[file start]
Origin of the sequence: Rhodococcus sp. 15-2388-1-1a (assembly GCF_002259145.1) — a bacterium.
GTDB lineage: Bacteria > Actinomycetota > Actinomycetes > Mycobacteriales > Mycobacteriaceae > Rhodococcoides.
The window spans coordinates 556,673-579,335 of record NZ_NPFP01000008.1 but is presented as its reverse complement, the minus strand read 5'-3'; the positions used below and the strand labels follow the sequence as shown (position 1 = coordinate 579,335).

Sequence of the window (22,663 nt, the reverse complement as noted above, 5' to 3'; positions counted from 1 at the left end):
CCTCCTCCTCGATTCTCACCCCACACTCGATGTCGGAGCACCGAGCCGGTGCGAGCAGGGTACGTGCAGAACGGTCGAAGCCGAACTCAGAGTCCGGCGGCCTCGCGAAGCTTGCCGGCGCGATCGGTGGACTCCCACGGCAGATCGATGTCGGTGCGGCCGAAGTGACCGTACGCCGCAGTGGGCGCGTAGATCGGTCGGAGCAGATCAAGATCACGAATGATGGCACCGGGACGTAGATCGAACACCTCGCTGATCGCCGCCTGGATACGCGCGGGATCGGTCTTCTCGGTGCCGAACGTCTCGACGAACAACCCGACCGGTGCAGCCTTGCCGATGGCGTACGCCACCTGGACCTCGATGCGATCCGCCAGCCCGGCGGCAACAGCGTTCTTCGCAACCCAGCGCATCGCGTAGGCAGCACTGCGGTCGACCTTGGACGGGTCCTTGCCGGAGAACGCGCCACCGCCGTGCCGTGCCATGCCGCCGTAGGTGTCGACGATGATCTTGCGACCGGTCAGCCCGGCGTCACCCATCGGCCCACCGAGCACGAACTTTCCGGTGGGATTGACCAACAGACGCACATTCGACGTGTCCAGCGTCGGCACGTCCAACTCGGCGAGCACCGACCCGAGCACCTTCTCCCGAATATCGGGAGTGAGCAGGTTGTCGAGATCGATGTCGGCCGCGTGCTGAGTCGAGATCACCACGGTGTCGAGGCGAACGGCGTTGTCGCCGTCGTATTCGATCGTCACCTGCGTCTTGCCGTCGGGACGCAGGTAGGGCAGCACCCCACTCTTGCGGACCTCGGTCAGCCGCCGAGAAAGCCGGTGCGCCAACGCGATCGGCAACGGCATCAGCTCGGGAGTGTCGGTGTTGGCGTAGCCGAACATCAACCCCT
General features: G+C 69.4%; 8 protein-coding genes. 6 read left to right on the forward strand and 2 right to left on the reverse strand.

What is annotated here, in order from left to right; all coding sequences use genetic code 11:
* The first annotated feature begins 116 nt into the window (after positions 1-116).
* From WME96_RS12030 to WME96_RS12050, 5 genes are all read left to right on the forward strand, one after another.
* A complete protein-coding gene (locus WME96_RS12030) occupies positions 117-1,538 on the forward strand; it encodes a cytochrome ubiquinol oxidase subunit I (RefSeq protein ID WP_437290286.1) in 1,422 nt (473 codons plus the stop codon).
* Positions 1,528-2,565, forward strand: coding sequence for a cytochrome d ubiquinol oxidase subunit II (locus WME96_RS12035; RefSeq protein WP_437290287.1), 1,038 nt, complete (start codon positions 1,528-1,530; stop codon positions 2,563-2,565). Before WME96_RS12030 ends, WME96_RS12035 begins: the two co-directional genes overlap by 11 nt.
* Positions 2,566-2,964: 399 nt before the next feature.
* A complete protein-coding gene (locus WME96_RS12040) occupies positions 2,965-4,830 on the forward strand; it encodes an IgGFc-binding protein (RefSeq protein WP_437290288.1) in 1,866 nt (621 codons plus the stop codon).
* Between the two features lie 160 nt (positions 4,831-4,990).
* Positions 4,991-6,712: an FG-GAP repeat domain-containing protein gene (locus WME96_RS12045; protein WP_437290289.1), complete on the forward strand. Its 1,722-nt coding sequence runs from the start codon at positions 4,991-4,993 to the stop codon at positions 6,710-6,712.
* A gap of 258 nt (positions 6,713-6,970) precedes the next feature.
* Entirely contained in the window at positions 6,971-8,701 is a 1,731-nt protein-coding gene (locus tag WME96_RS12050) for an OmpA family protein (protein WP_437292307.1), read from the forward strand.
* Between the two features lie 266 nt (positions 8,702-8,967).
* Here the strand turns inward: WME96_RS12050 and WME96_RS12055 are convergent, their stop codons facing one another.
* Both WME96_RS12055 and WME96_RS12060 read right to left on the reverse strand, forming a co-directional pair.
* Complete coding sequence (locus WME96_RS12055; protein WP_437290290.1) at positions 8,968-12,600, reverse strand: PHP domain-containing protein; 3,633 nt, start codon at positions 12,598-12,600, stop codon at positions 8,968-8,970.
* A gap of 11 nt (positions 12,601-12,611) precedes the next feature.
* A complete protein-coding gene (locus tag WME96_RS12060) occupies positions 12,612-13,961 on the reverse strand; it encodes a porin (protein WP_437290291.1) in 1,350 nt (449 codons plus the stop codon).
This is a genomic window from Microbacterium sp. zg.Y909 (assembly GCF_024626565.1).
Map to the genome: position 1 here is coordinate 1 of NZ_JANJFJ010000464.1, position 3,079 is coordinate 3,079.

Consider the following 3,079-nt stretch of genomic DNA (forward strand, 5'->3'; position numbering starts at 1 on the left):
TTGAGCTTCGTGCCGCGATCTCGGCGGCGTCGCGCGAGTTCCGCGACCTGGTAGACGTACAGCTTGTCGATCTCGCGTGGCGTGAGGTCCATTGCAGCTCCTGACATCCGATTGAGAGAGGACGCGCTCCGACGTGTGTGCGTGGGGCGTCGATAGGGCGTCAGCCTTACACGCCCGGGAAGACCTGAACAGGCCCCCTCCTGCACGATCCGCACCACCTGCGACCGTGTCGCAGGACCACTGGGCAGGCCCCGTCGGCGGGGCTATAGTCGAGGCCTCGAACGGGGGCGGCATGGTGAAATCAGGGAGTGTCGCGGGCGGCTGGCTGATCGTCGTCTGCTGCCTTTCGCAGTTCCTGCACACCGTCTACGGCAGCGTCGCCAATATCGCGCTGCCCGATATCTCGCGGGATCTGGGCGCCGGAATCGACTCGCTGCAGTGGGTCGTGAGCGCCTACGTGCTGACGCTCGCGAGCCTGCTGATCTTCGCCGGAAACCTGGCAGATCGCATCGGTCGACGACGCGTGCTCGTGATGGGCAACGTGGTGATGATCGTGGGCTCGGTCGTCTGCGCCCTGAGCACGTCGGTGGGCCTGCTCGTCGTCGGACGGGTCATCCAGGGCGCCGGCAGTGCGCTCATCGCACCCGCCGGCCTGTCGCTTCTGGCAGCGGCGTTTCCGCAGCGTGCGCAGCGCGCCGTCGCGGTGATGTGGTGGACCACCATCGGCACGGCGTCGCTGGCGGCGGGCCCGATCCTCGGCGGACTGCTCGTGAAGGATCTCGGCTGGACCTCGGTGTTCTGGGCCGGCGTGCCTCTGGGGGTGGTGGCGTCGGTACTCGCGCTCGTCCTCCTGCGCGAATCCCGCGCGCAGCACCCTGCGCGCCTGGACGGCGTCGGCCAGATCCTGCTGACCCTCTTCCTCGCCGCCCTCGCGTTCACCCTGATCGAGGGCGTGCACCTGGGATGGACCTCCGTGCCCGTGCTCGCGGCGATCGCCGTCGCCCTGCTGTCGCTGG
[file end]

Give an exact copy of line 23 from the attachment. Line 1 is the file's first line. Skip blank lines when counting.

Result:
* A complete protein-coding gene (locus tag WME96_RS12060) occupies positions 12,612-13,961 on the reverse strand; it encodes a porin (protein WP_437290291.1) in 1,350 nt (449 codons plus the stop codon).